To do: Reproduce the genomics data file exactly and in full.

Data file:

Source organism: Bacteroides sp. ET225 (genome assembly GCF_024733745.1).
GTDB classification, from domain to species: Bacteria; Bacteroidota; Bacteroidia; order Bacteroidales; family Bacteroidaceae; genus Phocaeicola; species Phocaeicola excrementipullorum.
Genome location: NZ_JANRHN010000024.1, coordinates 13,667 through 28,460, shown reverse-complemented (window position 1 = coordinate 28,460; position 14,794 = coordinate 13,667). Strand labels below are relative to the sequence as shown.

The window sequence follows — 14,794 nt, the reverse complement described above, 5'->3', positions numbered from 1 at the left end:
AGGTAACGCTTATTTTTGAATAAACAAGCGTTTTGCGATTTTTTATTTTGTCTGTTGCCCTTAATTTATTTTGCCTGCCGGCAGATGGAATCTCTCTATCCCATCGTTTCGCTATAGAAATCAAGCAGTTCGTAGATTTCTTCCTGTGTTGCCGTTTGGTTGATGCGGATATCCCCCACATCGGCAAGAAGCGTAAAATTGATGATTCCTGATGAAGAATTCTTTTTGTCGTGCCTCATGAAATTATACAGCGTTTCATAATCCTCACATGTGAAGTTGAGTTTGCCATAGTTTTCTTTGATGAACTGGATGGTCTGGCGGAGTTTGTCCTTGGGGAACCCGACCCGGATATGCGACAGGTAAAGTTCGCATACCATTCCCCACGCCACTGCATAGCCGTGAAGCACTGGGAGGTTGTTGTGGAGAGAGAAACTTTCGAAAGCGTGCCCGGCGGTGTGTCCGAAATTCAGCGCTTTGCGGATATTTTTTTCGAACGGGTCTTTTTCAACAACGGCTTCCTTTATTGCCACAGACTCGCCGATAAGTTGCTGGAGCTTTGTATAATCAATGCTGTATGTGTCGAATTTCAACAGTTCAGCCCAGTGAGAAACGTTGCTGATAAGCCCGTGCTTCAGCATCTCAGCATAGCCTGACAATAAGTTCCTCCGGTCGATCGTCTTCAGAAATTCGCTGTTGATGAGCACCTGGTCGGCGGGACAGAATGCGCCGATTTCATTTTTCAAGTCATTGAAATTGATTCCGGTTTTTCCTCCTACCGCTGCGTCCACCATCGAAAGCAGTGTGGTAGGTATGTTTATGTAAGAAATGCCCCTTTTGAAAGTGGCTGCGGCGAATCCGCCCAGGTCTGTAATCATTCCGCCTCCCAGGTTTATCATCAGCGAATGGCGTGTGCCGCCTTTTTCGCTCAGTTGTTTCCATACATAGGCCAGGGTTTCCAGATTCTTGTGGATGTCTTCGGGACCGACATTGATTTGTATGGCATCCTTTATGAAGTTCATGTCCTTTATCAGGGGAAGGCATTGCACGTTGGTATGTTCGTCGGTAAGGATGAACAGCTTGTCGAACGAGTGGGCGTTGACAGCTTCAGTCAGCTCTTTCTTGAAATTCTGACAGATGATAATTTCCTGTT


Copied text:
Source organism: Bacteroides sp. ET225 (genome assembly GCF_024733745.1).
GTDB classification, from domain to species: Bacteria; Bacteroidota; Bacteroidia; order Bacteroidales; family Bacteroidaceae; genus Phocaeicola; species Phocaeicola excrementipullorum.
Genome location: NZ_JANRHN010000024.1, coordinates 13,667 through 28,460, shown reverse-complemented (window position 1 = coordinate 28,460; position 14,794 = coordinate 13,667). Strand labels below are relative to the sequence as shown.

The window sequence follows — 14,794 nt, the reverse complement described above, 5'->3', positions numbered from 1 at the left end:
AGGTAACGCTTATTTTTGAATAAACAAGCGTTTTGCGATTTTTTATTTTGTCTGTTGCCCTTAATTTATTTTGCCTGCCGGCAGATGGAATCTCTCTATCCCATCGTTTCGCTATAGAAATCAAGCAGTTCGTAGATTTCTTCCTGTGTTGCCGTTTGGTTGATGCGGATATCCCCCACATCGGCAAGAAGCGTAAAATTGATGATTCCTGATGAAGAATTCTTTTTGTCGTGCCTCATGAAATTATACAGCGTTTCATAATCCTCACATGTGAAGTTGAGTTTGCCATAGTTTTCTTTGATGAACTGGATGGTCTGGCGGAGTTTGTCCTTGGGGAACCCGACCCGGATATGCGACAGGTAAAGTTCGCATACCATTCCCCACGCCACTGCATAGCCGTGAAGCACTGGGAGGTTGTTGTGGAGAGAGAAACTTTCGAAAGCGTGCCCGGCGGTGTGTCCGAAATTCAGCGCTTTGCGGATATTTTTTTCGAACGGGTCTTTTTCAACAACGGCTTCCTTTATTGCCACAGACTCGCCGATAAGTTGCTGGAGCTTTGTATAATCAATGCTGTATGTGTCGAATTTCAACAGTTCAGCCCAGTGAGAAACGTTGCTGATAAGCCCGTGCTTCAGCATCTCAGCATAGCCTGACAATAAGTTCCTCCGGTCGATCGTCTTCAGAAATTCGCTGTTGATGAGCACCTGGTCGGCGGGACAGAATGCGCCGATTTCATTTTTCAAGTCATTGAAATTGATTCCGGTTTTTCCTCCTACCGCTGCGTCCACCATCGAAAGCAGTGTGGTAGGTATGTTTATGTAAGAAATGCCCCTTTTGAAAGTGGCTGCGGCGAATCCGCCCAGGTCTGTAATCATTCCGCCTCCCAGGTTTATCATCAGCGAATGGCGTGTGCCGCCTTTTTCGCTCAGTTGTTTCCATACATAGGCCAGGGTTTCCAGATTCTTGTGGATGTCTTCGGGACCGACATTGATTTGTATGGCATCCTTTATGAAGTTCATGTCCTTTATCAGGGGAAGGCATTGCACGTTGGTATGTTCGTCGGTAAGGATGAACAGCTTGTCGAACGAGTGGGCGTTGACAGCTTCAGTCAGCTCTTTCTTGAAATTCTGACAGATGATAATTTCCTGTT